Friday, November 19, 2010

2010 Elizabeth Lyon Fellowship Project Update


Martha Mills

Thomaston, GA


Above: Aerial view of Martha Mills complex from Google Earth/ View is aligned with north being the top of the picture

On Thursday November the 11th I surveyed Martha Mills in Thomaston, GA. I want to thank Matthew Molenkamp for showing me around and allowing me to document this amazing (and vast) site.



Above: Photographer facing west, Photograph of main mill’s east fa├žade, Added during 1929 main mill expansion/ Photograph in possession of author, taken 11/11/10

Martha Mills was constructed in 1926 to make cotton tire cord for the B. F. Goodrich Company. In 1929 B. F. Goodrich officially bought the mill, which had been operated by the owners of Thomaston Mill and in that same year the mill grew in length, with the original three story mill receiving wings on the west side and east side . The mill continued to receive various additions prior to WWII on the north side of mill, which formed an L, with some of the L completed in the late 1960s. The L portion is no longer extant, but was three stories in height, like the main mill. These additions were easily integrated into the mill because raw product could enter on the west east side of the mill, pass through the appropriate processes and exit on west side. A series of covered walkways and breezeways allowed for the movement of products between the appropriate areas. When Martha Mills chose to expand in the late 1960s, they built a one story weave mill, and warehouse to the south. This addition is not directly connected to the main mill, but it does have a series of passageways, some of which could be sealed if needed. This addition is built with a steel frame, whereas the majority of Martha Mills has cast iron columns, with wood columns only receiving minimal use. The west portion of the addition was designated as a weave mill, which added loom capacity to the mill, and the east wing was designated as a warehouse, with both the weave mill and warehouse under one continuous roof. This addition may have somewhat altered the product flow, because on the east side of the warehouse, there was an all-steel building (no longer extant) built in the 1969, and housed a process which was made the product last longer. There was also a warehouse built in the 1970s just south of the all-steel building, which was used to store finished goods. Did all the products now leave the southeast corner of the mill, instead of on the west side, where a concrete loading dock was located? It is conceivable that some, and not all synthetic products had to be treated before the production process was complete, whereas cotton products required no such process. Martha Mills did start producing a variety of synthetic materials, as it attempted to remain competitive.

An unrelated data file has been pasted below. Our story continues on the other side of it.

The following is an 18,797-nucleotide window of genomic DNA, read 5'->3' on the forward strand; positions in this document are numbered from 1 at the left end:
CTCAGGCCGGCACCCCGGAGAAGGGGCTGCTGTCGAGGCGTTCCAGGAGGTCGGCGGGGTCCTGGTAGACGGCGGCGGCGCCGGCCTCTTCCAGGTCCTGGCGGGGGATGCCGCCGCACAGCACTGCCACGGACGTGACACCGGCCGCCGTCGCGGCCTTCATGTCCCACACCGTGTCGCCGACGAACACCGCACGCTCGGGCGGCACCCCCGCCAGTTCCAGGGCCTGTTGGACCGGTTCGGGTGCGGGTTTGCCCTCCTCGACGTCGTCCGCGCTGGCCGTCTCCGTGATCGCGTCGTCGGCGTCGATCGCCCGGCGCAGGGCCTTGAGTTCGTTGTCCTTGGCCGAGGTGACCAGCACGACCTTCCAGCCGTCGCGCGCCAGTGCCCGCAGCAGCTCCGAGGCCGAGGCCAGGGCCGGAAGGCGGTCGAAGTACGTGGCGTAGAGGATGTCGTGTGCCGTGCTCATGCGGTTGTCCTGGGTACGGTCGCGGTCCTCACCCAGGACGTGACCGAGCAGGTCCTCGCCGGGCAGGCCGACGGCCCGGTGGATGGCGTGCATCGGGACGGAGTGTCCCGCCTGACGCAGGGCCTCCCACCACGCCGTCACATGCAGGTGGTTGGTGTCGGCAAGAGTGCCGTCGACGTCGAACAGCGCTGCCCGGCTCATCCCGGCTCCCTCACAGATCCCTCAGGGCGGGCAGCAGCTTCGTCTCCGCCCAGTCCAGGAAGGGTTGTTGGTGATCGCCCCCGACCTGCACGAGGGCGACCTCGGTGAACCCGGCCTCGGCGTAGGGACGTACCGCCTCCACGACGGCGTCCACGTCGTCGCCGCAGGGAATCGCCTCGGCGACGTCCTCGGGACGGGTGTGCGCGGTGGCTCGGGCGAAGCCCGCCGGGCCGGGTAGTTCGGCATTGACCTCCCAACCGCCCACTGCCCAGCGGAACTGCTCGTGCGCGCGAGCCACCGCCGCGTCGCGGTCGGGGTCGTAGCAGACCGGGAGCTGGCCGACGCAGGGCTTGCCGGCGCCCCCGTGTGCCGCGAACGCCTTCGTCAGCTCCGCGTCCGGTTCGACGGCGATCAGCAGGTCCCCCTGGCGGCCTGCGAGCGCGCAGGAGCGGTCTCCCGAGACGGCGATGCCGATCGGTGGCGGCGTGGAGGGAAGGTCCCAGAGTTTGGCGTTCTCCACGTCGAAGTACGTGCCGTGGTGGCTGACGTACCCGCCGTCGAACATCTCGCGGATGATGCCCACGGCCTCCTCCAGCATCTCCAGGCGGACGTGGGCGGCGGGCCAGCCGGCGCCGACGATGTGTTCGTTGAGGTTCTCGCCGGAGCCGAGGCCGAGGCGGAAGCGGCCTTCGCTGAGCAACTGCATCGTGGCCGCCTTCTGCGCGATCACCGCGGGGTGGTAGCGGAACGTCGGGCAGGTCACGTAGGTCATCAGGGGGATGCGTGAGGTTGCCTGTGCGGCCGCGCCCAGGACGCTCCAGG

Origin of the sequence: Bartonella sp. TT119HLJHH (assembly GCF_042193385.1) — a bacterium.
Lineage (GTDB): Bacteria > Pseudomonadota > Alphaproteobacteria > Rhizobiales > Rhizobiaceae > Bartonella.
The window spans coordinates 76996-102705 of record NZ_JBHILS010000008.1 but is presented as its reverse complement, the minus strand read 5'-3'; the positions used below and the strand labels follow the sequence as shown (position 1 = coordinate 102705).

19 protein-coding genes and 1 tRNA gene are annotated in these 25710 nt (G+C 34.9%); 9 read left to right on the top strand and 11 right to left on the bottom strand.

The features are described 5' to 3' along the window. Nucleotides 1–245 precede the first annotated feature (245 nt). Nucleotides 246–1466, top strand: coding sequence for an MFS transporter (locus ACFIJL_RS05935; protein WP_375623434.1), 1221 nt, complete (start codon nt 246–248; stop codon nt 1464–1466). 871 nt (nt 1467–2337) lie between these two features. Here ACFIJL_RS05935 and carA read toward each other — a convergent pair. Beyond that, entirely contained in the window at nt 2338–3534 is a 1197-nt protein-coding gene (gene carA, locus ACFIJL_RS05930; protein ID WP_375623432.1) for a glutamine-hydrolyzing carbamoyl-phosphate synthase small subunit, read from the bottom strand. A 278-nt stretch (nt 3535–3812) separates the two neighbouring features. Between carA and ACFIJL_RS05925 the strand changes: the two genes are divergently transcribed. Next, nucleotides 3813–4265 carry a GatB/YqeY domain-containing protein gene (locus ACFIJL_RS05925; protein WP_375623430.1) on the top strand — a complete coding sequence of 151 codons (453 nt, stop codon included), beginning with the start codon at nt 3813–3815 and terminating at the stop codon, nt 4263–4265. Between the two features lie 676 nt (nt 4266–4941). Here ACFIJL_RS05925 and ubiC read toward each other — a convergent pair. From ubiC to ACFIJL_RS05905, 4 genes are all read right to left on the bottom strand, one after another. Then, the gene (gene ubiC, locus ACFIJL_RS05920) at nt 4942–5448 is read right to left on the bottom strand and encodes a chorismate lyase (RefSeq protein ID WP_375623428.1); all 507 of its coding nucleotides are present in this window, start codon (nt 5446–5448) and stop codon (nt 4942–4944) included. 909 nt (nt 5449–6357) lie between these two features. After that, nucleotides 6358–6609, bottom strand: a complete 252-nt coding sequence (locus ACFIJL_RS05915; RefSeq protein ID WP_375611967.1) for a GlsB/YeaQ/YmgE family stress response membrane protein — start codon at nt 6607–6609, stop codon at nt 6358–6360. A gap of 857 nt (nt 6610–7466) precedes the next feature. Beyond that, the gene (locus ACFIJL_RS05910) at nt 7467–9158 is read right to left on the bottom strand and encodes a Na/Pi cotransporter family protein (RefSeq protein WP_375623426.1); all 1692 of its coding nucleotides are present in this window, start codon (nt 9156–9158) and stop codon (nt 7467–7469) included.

Above: Photographer facing north, Photograph of weave mill and warehouse exterior with main mill rising behind the one story utilitarian building, Weave Mill and warehouse constructed in 1969/ Photograph in possession of author taken 11/11/10

Above: Photographer facing west, Photograph of weave mill interior, Weave Mill constructed in 1969/ Photograph in possession of author taken 11/11/10

Although the weave mill and warehouse additions bring new questions to light, they do illustrate some key points about what was becoming standard in post WWII construction. Steel columns and steel framed buildings were the norm as steel offered greater strength and increased resistance to fire. The concrete block interior walls with brick veneer were also becoming common. Most additions, or new mills, were one story and windowless due to the increased potential to expand a one story mill and the ease of product flow. Mills could be windowless because of artificial lighting and the increased availability of air conditioning which increased human comfort and the production capability of the machines. These are just a few, of the many points about post WWII textile mill construction demonstrated by Martha Mills.